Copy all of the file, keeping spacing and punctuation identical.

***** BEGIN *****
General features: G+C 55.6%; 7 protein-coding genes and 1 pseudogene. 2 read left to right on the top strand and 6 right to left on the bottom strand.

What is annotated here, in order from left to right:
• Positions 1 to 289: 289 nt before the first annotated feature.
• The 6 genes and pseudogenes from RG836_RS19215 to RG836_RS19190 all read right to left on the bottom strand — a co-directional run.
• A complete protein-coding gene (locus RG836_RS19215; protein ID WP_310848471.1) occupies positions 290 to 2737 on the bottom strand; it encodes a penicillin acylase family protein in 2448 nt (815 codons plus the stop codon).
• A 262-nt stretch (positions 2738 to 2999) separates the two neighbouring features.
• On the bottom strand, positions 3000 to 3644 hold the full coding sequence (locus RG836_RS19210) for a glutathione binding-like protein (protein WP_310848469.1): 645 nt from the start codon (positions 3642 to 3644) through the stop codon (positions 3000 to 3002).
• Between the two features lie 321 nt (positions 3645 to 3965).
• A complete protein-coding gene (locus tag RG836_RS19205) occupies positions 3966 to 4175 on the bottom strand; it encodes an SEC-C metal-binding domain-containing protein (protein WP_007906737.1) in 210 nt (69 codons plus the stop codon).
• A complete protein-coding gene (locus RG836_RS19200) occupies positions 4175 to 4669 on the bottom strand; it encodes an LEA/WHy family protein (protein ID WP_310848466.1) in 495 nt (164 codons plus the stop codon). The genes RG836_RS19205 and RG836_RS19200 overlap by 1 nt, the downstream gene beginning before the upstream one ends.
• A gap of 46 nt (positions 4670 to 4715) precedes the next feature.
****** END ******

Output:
General features: G+C 55.6%; 7 protein-coding genes and 1 pseudogene. 2 read left to right on the top strand and 6 right to left on the bottom strand.

What is annotated here, in order from left to right:
• Positions 1 to 289: 289 nt before the first annotated feature.
• The 6 genes and pseudogenes from RG836_RS19215 to RG836_RS19190 all read right to left on the bottom strand — a co-directional run.
• A complete protein-coding gene (locus RG836_RS19215; protein ID WP_310848471.1) occupies positions 290 to 2737 on the bottom strand; it encodes a penicillin acylase family protein in 2448 nt (815 codons plus the stop codon).
• A 262-nt stretch (positions 2738 to 2999) separates the two neighbouring features.
• On the bottom strand, positions 3000 to 3644 hold the full coding sequence (locus RG836_RS19210) for a glutathione binding-like protein (protein WP_310848469.1): 645 nt from the start codon (positions 3642 to 3644) through the stop codon (positions 3000 to 3002).
• Between the two features lie 321 nt (positions 3645 to 3965).
• A complete protein-coding gene (locus tag RG836_RS19205) occupies positions 3966 to 4175 on the bottom strand; it encodes an SEC-C metal-binding domain-containing protein (protein WP_007906737.1) in 210 nt (69 codons plus the stop codon).
• A complete protein-coding gene (locus RG836_RS19200) occupies positions 4175 to 4669 on the bottom strand; it encodes an LEA/WHy family protein (protein ID WP_310848466.1) in 495 nt (164 codons plus the stop codon). The genes RG836_RS19205 and RG836_RS19200 overlap by 1 nt, the downstream gene beginning before the upstream one ends.
• A gap of 46 nt (positions 4670 to 4715) precedes the next feature.